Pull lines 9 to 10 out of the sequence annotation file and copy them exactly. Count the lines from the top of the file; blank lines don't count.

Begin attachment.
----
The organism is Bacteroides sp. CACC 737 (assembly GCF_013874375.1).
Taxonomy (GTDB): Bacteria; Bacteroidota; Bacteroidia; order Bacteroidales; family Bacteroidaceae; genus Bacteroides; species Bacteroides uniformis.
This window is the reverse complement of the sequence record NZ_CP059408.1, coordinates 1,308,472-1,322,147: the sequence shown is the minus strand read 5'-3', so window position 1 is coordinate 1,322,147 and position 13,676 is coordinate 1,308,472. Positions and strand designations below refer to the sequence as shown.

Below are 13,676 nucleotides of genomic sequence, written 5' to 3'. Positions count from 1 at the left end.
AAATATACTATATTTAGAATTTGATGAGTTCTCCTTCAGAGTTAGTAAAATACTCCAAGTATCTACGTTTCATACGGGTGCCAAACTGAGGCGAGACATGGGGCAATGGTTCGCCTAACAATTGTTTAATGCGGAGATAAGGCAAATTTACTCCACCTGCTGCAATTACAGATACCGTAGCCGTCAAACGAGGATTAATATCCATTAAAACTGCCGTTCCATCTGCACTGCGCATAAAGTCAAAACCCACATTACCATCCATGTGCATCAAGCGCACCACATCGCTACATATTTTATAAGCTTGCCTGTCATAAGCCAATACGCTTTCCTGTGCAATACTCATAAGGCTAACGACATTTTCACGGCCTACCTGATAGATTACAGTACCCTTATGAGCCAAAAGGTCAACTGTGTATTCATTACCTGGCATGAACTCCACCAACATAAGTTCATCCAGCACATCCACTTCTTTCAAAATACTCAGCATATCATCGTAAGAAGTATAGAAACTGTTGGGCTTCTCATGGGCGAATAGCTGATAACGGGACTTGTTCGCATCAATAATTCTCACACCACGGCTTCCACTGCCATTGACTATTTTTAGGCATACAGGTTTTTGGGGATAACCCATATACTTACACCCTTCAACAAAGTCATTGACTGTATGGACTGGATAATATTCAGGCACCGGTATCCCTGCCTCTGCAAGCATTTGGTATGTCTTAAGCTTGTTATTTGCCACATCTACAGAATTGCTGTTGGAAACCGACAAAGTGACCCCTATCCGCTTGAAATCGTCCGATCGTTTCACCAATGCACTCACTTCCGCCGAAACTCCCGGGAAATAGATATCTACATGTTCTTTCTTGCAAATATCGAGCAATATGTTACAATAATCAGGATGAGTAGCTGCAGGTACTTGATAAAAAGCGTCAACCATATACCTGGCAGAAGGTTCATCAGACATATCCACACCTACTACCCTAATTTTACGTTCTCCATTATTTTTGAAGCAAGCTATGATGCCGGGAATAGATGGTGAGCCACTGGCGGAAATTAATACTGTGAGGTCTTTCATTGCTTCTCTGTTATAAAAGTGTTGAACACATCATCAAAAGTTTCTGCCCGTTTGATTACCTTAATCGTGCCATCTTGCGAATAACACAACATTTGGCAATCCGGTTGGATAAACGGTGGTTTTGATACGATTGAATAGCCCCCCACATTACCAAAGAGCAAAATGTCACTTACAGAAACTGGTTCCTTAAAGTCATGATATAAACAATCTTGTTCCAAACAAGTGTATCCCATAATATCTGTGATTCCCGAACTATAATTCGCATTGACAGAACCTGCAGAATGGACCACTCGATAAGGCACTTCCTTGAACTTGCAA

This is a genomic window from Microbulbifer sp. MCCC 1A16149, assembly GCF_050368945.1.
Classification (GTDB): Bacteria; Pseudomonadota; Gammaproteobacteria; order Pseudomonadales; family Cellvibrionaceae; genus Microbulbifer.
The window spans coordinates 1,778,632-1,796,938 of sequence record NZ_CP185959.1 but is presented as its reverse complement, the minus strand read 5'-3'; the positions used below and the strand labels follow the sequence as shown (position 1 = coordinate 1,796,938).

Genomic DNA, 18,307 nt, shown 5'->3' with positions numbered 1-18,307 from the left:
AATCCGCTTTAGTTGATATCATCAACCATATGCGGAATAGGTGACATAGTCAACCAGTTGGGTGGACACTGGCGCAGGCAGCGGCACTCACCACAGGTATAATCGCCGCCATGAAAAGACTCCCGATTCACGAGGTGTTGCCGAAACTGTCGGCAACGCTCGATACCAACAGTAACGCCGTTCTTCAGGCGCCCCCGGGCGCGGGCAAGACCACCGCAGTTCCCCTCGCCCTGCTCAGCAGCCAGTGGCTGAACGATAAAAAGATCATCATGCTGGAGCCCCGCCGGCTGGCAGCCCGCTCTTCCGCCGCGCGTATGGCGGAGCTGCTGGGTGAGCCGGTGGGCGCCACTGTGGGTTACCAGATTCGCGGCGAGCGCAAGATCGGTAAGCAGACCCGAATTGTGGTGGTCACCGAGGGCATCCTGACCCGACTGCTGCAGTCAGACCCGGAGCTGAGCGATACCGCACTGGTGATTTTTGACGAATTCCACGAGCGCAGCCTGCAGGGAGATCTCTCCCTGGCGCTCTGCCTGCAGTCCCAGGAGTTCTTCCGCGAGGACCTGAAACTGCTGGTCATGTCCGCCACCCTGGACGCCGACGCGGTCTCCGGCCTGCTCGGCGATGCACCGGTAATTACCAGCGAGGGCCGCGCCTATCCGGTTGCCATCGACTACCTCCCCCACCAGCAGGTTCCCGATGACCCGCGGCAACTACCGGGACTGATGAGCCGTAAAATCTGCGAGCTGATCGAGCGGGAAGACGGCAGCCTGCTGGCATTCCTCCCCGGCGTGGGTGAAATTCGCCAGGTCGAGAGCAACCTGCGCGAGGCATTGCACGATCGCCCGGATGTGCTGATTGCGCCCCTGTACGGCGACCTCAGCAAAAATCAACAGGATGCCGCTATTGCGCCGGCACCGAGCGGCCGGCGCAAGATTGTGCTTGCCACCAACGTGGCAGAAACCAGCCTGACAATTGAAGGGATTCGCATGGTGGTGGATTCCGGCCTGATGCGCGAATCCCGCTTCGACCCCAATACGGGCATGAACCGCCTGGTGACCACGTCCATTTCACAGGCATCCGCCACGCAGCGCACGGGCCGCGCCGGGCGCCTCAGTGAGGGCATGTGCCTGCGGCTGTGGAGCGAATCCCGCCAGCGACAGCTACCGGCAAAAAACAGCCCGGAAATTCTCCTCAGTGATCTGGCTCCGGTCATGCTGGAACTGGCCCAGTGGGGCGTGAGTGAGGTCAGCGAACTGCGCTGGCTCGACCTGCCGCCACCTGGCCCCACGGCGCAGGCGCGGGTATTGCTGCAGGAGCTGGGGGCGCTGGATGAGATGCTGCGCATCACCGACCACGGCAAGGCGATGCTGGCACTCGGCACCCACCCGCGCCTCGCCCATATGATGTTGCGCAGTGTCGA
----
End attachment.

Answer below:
Genomic DNA, 18,307 nt, shown 5'->3' with positions numbered 1-18,307 from the left:
AATCCGCTTTAGTTGATATCATCAACCATATGCGGAATAGGTGACATAGTCAACCAGTTGGGTGGACACTGGCGCAGGCAGCGGCACTCACCACAGGTATAATCGCCGCCATGAAAAGACTCCCGATTCACGAGGTGTTGCCGAAACTGTCGGCAACGCTCGATACCAACAGTAACGCCGTTCTTCAGGCGCCCCCGGGCGCGGGCAAGACCACCGCAGTTCCCCTCGCCCTGCTCAGCAGCCAGTGGCTGAACGATAAAAAGATCATCATGCTGGAGCCCCGCCGGCTGGCAGCCCGCTCTTCCGCCGCGCGTATGGCGGAGCTGCTGGGTGAGCCGGTGGGCGCCACTGTGGGTTACCAGATTCGCGGCGAGCGCAAGATCGGTAAGCAGACCCGAATTGTGGTGGTCACCGAGGGCATCCTGACCCGACTGCTGCAGTCAGACCCGGAGCTGAGCGATACCGCACTGGTGATTTTTGACGAATTCCACGAGCGCAGCCTGCAGGGAGATCTCTCCCTGGCGCTCTGCCTGCAGTCCCAGGAGTTCTTCCGCGAGGACCTGAAACTGCTGGTCATGTCCGCCACCCTGGACGCCGACGCGGTCTCCGGCCTGCTCGGCGATGCACCGGTAATTACCAGCGAGGGCCGCGCCTATCCGGTTGCCATCGACTACCTCCCCCACCAGCAGGTTCCCGATGACCCGCGGCAACTACCGGGACTGATGAGCCGTAAAATCTGCGAGCTGATCGAGCGGGAAGACGGCAGCCTGCTGGCATTCCTCCCCGGCGTGGGTGAAATTCGCCAGGTCGAGAGCAACCTGCGCGAGGCATTGCACGATCGCCCGGATGTGCTGATTGCGCCCCTGTACGGCGACCTCAGCAAAAATCAACAGGATGCCGCTATTGCGCCGGCACCGAGCGGCCGGCGCAAGATTGTGCTTGCCACCAACGTGGCAGAAACCAGCCTGACAATTGAAGGGATTCGCATGGTGGTGGATTCCGGCCTGATGCGCGAATCCCGCTTCGACCCCAATACGGGCATGAACCGCCTGGTGACCACGTCCATTTCACAGGCATCCGCCACGCAGCGCACGGGCCGCGCCGGGCGCCTCAGTGAGGGCATGTGCCTGCGGCTGTGGAGCGAATCCCGCCAGCGACAGCTACCGGCAAAAAACAGCCCGGAAATTCTCCTCAGTGATCTGGCTCCGGTCATGCTGGAACTGGCCCAGTGGGGCGTGAGTGAGGTCAGCGAACTGCGCTGGCTCGACCTGCCGCCACCTGGCCCCACGGCGCAGGCGCGGGTATTGCTGCAGGAGCTGGGGGCGCTGGATGAGATGCTGCGCATCACCGACCACGGCAAGGCGATGCTGGCACTCGGCACCCACCCGCGCCTCGCCCATATGATGTTGCGCAGTGTCGA